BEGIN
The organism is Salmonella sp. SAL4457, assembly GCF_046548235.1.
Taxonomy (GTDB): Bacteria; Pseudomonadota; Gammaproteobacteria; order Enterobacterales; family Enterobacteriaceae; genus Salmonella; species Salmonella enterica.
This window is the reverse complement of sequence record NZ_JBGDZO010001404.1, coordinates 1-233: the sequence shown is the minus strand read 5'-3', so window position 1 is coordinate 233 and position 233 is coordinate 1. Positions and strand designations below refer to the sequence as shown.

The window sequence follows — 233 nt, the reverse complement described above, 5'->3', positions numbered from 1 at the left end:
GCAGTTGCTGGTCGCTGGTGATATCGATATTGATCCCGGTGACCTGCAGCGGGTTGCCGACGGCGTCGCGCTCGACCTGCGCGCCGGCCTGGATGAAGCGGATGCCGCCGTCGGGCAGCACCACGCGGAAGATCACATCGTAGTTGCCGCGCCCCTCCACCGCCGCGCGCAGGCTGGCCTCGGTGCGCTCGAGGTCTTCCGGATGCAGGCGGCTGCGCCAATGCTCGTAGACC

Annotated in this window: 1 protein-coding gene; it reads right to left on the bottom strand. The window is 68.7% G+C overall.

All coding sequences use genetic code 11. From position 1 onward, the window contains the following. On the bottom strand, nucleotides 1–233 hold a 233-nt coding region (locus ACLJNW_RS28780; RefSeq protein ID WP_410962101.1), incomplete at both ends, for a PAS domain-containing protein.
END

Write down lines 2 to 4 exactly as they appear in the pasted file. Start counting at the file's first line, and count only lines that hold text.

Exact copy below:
Taxonomy (GTDB): Bacteria; Pseudomonadota; Gammaproteobacteria; order Enterobacterales; family Enterobacteriaceae; genus Salmonella; species Salmonella enterica.
This window is the reverse complement of sequence record NZ_JBGDZO010001404.1, coordinates 1-233: the sequence shown is the minus strand read 5'-3', so window position 1 is coordinate 233 and position 233 is coordinate 1. Positions and strand designations below refer to the sequence as shown.

The window sequence follows — 233 nt, the reverse complement described above, 5'->3', positions numbered from 1 at the left end: